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Joining the Alameda Chamber isn’t all about business. There are many incredible friendships that are created in the coming together for the economic betterment of our community. Don’t overlook the potential of deep, meaningful connections with your group at the chamber. 

We’re all just looking for that spot where we belong, aren’t we? Abraham Maslow thought our desire to belong was so important that he incorporated it into his hierarchy of needs as a major human motivation. Individuals join groups because of perceived commonalities like similar ways of thinking and similar motivations.  

Finding Comradery at the Chamber 

While there are probably a lot of other reasons why a business person joins the chamber—including networking, marketing assistance, advocacy, and volunteerism—comradery is one of the hidden benefits. Where else can you find a group of people who are dedicated to the economic success of Alameda? Here are some reasons comradery should not be overlooked as an important part of your business’s growth and your professional development. 

People Don’t Sit on the Front Porch Anymore 

Do you know your neighbors? Most of us don’t. We’re all so busy. We pull into our garages or if we do park in the driveway, our heads are generally buried in our devices as we walk into our homes. We might acknowledge our neighbor with a half wave but few of us do much more. Porches and front stoops are no longer community congregation sites. 

The Chamber helps you make friends with local people who have similar goals and challenges in business. You can find people in the same industry, complementary organizations, and those who can help you solve your problems. You can get to know them in a way that is hard to do elsewhere because you have a common desire–to improve your business.  

It’s Hard to Make Friends as Adults 

Ever notice how easy it is to make a friend as a child on a playground? Most young kids can spend long periods of time playing with strangers, introduce them to their mom as their new “friend,” and cry when it’s time to leave. All that connecting in such a short time. Adults, on the other hand, can know someone for years and still not consider them their “friend.”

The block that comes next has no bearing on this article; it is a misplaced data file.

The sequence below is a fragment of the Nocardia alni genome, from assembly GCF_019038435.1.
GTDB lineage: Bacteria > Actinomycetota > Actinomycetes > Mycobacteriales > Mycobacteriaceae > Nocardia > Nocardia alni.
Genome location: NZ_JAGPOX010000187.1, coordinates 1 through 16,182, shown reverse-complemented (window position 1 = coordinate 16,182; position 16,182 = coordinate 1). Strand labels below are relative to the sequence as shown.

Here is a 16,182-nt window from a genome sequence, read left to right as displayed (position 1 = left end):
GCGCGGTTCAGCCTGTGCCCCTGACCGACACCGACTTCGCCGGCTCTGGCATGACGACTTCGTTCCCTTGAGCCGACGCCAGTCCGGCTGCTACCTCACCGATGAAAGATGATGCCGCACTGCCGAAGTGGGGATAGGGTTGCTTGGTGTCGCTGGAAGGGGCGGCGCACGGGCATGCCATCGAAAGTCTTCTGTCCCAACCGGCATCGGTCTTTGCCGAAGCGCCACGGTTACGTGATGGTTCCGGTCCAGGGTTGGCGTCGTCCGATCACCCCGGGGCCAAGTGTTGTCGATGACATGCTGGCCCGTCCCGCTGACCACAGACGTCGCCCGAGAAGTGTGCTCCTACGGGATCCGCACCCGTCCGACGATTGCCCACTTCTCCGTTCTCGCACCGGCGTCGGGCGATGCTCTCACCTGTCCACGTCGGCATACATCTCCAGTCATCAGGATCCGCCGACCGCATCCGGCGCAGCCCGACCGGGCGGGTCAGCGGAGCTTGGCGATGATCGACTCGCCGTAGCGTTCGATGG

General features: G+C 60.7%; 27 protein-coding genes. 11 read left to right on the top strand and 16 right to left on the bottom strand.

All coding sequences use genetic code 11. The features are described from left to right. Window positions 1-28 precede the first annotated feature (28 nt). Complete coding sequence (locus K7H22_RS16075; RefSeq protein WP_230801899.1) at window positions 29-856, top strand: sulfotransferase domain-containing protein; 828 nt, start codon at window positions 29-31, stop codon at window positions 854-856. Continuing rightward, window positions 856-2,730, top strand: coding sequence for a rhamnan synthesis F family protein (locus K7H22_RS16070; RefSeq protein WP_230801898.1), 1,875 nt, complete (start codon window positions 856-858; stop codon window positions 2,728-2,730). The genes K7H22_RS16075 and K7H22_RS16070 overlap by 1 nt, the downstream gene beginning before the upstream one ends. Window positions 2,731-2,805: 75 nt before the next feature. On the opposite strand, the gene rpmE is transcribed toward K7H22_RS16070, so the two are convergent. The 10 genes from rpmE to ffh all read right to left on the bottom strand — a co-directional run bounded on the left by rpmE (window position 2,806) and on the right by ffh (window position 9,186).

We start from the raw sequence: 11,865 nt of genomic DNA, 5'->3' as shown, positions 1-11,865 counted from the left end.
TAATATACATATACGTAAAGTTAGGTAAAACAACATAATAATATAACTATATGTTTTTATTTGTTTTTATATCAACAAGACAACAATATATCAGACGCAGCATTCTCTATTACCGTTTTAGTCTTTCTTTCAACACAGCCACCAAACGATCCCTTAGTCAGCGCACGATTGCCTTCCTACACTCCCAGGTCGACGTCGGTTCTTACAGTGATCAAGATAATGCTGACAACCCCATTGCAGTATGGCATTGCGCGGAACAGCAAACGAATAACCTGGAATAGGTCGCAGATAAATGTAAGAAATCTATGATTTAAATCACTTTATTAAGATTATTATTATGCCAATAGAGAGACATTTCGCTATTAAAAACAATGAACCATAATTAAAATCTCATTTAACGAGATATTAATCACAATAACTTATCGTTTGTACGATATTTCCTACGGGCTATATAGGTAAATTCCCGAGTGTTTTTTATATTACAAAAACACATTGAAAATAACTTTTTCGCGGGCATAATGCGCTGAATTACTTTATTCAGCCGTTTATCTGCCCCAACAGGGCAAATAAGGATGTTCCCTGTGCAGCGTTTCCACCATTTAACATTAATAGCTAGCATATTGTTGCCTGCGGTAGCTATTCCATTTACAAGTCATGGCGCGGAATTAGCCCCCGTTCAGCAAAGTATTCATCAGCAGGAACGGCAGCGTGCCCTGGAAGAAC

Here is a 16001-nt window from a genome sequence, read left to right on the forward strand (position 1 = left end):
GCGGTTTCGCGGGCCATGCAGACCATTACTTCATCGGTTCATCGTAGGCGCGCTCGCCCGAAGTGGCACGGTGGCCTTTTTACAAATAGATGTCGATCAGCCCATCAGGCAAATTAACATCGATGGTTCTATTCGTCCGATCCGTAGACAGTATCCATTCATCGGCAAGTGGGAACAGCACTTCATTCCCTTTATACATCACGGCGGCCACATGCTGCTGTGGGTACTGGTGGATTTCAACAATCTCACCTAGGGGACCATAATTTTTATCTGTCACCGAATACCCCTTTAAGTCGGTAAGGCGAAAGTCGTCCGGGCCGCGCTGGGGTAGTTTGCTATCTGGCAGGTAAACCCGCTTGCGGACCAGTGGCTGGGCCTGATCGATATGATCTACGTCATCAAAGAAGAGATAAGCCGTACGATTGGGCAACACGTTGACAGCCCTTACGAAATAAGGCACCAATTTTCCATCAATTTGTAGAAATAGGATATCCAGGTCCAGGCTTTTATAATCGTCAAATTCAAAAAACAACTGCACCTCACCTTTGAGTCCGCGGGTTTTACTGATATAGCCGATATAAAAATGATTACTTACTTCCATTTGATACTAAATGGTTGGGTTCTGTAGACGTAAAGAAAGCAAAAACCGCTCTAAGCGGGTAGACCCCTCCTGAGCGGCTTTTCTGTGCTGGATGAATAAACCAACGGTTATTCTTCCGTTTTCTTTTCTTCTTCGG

It’s harder as you get older. Where do you meet people? 

When you do meet them, say maybe a parent of one of your children’s friends, you quickly realize you have little outside of that mutual relationship in common. Not so, with chamber membership. You probably know many of the same people, have the same professional challenges, and want the same things for your business and community. Those types of relationships, built on mutual interests and concerns, tend to last past the situational friendships you establish because you have kids the same age or in the same sport. 

What Friends Can Do for Your Business 

Networking is important to any business but the relationships where people go above and beyond are friendships. You can make incredible connections through chamber membership. These friendships can lead to referrals and event invitations. They may lead to learning about employment openings before they’re posted. These new relationships may start with networking opportunities, which are great, but friendships are enduring no matter what business stage you’re in.

Business Friends Understand

If you don’t have business friends, your friend group may not understand the pressures of owning a business. They may think it’s silly you can’t get away when you are the boss. There are pressures that come with business ownership that non-business owners may not understand. Your friends at the Chamber will and they’ll commiserate with you.

There are many reasons to join the Alameda Chamber & Economic Alliance but the one that is most often overlooked is its ability to bring like-minded people together, people who are concerned with the business community and the success of our area. It’s nice to make friends while doing something as important as increasing economic development and opportunities in Alameda.